In his career as a backyard wrestler, Anthony “T-Phoenix” DiIorio has faced challenges from cults, masked men, and a scoundrel named Dirt Deville. But shortly after the Phoenix featured his Renegade Wrestling Alliance (“The Renegade Wrestling Alliance Goes Raw,” February 3), the 29-year-old squared off with a villain that made the Iron Sheik look cuddly: the town of Cumberland.
Because the town has nothing better to do than be white and fawn over Rocco Baldelli, it decided to pull a classic wrestling sneak attack on the RWA in an attempt to shut the league down. In a letter sent to DiIorio and the property owner he rents space from, Cumberland Hill Fire Marshal Claude Laflamme (a fantastic name for a heel, by the way) requested the league cease all wrestling activity until fire code violations are corrected.
Fire code violations. In wrestling-speak, Cumberland was victorious by technicality, like when a guy wins as a result of a count out or when “The Million Dollar Man” Ted DiBiase used to buy off his op-ponents at the Royal Rumble.
Laflamme wrote that he was under the impression the building was being used for wrestling training purposes only, but after visiting the space, “chairs for an audience, an additional stage, and production equipment for a local cable access television show were found.” Good thing he didn’t find the first aid kit they keep or he might have accused the RWA of running an illegal hospital too.
This wasn’t the first time DiIorio’s league has run into problems with a town that wasn’t too keen on a bunch of guys fumbling around in their pajamas on camera. In 2008, North Providence Councilmen Raymond Douglas and John Zambarano (yes, the same Raymond Douglas and John Zambarano currently facing extortion charges) complained that DiIorio’s wife had misled the City Council when she explained the wrestling ring in her backyard.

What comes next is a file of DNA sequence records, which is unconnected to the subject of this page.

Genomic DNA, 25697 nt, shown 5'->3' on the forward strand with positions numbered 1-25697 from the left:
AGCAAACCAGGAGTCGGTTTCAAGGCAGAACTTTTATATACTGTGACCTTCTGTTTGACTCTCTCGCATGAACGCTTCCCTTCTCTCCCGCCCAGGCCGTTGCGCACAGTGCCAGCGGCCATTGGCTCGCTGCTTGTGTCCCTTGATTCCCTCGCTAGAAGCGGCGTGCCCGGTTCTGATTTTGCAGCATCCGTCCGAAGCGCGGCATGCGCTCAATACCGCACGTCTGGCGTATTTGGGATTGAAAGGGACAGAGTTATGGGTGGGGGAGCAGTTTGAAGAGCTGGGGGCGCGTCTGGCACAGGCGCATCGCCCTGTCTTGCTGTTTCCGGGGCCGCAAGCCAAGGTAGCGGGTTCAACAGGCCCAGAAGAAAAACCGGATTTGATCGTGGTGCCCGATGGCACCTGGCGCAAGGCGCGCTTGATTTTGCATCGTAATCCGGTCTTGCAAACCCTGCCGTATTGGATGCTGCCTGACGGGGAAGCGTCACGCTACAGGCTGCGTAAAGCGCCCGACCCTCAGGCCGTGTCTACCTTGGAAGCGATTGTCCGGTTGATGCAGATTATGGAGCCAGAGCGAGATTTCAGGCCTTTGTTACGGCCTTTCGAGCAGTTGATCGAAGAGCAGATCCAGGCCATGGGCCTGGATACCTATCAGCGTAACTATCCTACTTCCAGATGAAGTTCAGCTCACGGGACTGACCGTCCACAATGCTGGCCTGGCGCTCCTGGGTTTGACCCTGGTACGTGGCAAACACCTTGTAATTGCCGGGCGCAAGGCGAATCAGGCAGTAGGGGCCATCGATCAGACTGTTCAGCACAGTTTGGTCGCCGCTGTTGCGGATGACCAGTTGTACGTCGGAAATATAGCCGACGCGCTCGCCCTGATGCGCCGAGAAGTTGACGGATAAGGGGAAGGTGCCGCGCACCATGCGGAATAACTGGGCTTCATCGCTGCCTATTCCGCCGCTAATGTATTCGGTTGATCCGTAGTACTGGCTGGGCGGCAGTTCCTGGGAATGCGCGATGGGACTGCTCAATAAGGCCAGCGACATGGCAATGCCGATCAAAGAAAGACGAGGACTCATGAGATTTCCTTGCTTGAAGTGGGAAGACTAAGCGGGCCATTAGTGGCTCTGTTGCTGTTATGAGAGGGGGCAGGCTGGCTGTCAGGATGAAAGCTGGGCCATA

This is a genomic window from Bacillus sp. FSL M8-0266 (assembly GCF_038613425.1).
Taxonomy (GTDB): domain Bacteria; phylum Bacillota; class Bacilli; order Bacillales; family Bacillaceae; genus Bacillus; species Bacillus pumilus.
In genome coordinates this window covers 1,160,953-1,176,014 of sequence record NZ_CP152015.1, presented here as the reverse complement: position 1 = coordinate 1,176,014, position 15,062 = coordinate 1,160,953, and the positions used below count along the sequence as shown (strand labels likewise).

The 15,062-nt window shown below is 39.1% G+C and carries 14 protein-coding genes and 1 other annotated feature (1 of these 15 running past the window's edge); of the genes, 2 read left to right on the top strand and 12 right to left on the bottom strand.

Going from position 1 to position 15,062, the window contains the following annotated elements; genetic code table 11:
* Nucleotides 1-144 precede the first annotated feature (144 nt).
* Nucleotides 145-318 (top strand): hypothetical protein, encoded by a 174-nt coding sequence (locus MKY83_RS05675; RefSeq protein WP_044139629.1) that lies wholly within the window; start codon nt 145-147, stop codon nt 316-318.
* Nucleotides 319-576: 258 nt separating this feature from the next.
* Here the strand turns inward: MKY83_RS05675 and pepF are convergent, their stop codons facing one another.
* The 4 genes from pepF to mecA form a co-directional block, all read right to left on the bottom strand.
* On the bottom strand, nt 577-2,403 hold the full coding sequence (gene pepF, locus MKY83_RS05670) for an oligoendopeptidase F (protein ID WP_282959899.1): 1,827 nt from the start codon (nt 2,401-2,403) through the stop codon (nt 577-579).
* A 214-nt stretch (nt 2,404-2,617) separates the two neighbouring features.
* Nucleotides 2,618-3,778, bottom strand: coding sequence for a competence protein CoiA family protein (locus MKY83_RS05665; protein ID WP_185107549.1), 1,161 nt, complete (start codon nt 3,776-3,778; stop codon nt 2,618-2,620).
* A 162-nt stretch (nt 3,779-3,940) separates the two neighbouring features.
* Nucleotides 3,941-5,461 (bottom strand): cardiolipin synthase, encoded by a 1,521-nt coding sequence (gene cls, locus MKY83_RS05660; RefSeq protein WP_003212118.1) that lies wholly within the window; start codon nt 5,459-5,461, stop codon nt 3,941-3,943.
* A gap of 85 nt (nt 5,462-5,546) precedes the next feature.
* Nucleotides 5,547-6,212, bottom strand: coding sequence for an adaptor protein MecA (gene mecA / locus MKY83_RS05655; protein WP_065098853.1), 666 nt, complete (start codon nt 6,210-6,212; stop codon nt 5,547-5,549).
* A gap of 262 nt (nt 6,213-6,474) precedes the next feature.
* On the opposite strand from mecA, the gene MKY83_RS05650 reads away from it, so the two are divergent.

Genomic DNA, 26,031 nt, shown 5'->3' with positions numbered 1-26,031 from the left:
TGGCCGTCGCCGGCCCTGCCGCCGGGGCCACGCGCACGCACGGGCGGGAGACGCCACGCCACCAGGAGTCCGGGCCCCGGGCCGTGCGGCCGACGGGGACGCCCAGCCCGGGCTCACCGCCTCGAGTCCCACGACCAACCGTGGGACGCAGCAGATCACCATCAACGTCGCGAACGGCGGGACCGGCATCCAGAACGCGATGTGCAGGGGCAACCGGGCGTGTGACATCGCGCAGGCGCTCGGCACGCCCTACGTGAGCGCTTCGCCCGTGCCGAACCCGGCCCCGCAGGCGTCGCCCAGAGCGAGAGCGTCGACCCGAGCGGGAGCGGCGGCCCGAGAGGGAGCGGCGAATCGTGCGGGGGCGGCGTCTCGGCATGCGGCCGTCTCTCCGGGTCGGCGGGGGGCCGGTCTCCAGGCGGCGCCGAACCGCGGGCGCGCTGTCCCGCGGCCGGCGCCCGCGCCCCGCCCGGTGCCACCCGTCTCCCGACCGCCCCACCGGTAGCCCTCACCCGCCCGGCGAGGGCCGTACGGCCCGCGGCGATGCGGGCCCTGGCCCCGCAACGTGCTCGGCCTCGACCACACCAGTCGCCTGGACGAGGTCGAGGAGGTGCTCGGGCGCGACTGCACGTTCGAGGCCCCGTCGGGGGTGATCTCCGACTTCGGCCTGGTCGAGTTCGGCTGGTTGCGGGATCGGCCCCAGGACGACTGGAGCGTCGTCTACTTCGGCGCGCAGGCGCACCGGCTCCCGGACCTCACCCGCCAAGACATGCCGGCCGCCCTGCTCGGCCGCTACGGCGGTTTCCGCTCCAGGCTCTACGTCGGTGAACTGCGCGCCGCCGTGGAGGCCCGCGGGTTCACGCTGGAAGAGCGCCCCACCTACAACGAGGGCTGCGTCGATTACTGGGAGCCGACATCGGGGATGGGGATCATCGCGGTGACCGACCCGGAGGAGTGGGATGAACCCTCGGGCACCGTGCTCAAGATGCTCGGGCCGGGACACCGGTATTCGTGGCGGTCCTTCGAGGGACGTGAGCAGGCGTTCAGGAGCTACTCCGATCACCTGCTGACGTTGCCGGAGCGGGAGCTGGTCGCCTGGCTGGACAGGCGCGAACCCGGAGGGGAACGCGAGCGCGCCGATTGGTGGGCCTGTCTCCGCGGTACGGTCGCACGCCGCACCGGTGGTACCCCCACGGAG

At the time, some of the DiIorio’s neighbors complained that the people attending the RWA shows were taking up parking spaces and causing a disturbance. They also questioned whether the RWA was charging for admission, which of course, would have been a nice reason to shake down the league.
But DiIorio says the RWA has never turned a profit. He says his wrestlers, even the ones who drive in from out of state, are expected to help pay rent for the space they wrestle in and the cost of pro-duction. He has never even made back the $2600 initial investment in the ring.
All hope has not been lost, however. Just as every wrestling match has a series of stages, where the baby face (good guy) goes from invincible to nearly-defeated only to come back for a victory in the end (think every Hulk Hogan match ever), the RWA’s saga continues.
DiIorio’s landlord promised to help find the league a new location where the show could continue. Late last week, DiIorio received the good news. The RWA is heading back to a slightly less corrupt North Providence.
“Moving into a new place March 1st,” he writes in an e-mail.
The good guys win again.